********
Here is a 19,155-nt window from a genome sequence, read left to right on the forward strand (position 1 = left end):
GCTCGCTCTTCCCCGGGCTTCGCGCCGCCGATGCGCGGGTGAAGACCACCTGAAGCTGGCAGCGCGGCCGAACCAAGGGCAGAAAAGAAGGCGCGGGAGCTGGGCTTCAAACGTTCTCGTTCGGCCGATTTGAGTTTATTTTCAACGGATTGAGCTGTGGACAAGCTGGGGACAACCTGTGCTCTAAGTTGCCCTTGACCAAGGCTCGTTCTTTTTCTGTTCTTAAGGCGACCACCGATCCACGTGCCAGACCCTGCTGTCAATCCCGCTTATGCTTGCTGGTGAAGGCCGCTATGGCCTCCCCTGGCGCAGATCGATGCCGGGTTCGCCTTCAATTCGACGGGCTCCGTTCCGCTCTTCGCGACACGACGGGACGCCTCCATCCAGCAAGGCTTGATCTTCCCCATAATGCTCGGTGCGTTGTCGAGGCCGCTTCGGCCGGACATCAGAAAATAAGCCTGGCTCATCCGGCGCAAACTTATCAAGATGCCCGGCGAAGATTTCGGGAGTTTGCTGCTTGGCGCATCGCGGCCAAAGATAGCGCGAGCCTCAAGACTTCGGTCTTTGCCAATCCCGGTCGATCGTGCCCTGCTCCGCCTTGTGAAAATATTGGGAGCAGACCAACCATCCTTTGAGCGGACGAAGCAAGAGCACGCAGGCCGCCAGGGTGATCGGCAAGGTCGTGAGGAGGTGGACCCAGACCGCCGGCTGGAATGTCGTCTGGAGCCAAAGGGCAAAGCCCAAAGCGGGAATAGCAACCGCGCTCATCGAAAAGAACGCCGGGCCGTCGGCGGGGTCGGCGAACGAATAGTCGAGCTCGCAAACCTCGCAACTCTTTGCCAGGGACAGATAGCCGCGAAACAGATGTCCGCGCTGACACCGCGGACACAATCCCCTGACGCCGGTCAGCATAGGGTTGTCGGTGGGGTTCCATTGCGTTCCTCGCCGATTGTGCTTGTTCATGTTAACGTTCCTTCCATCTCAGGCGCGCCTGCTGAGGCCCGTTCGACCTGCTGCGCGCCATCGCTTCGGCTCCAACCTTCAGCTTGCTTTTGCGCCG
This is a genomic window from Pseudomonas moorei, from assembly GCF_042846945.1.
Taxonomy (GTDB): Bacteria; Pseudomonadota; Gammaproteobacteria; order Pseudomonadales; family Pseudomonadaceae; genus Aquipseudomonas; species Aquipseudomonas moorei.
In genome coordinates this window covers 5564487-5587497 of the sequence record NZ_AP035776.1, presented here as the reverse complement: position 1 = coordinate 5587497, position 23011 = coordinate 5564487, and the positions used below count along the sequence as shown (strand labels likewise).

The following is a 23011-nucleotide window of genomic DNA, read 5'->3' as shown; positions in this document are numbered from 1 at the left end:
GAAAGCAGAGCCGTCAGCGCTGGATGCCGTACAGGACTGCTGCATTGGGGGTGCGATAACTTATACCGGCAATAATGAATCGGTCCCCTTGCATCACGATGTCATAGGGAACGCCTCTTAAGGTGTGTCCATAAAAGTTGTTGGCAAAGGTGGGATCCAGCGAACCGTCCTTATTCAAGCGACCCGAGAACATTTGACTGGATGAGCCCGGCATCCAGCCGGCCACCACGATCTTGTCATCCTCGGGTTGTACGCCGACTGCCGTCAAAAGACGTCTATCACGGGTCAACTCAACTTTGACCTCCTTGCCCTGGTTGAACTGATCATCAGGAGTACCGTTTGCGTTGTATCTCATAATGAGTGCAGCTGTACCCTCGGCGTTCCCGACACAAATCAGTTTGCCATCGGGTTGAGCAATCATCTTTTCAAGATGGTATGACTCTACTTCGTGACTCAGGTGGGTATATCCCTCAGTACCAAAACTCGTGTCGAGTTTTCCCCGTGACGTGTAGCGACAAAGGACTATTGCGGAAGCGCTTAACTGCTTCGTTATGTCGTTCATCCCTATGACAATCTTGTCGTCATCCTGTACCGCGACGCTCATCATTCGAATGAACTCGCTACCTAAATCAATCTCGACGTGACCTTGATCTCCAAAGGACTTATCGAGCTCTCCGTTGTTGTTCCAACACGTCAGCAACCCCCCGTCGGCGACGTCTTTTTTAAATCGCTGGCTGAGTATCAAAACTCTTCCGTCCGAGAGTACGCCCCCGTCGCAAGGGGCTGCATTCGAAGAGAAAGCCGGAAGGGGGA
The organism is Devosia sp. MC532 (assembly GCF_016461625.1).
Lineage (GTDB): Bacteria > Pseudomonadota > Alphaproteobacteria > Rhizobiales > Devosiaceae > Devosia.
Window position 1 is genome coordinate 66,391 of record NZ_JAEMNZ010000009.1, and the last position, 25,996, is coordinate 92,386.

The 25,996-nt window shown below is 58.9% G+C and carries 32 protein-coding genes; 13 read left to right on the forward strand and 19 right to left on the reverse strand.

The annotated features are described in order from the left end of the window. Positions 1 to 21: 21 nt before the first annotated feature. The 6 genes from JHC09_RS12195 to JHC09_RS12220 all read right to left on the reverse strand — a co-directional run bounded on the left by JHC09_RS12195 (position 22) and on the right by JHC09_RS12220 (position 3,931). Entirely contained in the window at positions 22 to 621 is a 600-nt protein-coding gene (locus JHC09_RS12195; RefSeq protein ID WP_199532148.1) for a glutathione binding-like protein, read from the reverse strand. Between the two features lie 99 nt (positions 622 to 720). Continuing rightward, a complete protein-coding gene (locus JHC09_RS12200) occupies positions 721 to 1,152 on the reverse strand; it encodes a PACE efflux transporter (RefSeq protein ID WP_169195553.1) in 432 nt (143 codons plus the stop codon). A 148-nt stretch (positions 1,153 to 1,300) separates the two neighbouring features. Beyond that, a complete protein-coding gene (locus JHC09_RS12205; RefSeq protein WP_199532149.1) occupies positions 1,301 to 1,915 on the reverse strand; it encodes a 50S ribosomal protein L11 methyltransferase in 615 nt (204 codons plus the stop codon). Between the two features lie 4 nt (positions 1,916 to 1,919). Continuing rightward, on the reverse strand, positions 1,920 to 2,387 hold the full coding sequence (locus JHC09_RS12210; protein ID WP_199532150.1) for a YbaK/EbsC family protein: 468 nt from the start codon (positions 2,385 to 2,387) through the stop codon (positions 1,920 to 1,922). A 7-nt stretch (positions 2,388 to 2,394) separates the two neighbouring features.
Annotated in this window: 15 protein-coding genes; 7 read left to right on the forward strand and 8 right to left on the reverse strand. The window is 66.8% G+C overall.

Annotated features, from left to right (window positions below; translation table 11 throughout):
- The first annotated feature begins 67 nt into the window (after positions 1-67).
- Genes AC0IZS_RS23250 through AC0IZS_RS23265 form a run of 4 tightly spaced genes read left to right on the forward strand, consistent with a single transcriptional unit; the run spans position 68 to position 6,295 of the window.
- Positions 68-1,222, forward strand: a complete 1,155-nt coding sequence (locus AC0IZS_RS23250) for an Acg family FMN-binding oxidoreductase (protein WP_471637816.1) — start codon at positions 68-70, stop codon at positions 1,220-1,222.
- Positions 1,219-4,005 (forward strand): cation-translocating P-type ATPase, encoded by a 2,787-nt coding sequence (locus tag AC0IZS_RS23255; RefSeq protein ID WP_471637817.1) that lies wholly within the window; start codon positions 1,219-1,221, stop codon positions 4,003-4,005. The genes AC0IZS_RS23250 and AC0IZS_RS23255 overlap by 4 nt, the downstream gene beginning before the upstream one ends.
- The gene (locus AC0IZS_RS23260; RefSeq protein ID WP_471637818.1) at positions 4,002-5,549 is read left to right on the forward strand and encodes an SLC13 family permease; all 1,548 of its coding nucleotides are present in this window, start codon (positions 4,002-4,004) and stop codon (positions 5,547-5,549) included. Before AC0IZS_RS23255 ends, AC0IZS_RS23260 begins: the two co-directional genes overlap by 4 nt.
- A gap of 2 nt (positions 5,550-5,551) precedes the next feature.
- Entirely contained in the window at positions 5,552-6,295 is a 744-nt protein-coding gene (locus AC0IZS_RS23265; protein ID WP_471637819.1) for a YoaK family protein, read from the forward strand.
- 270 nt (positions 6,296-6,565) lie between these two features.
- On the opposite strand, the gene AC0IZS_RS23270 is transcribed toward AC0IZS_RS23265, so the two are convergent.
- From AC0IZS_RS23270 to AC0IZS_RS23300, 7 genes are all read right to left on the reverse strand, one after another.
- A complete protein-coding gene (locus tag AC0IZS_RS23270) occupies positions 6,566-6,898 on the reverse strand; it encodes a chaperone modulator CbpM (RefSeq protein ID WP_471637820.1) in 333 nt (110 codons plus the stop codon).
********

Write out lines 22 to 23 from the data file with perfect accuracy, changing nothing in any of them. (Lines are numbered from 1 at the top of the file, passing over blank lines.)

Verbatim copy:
- 270 nt (positions 6,296-6,565) lie between these two features.
- On the opposite strand, the gene AC0IZS_RS23270 is transcribed toward AC0IZS_RS23265, so the two are convergent.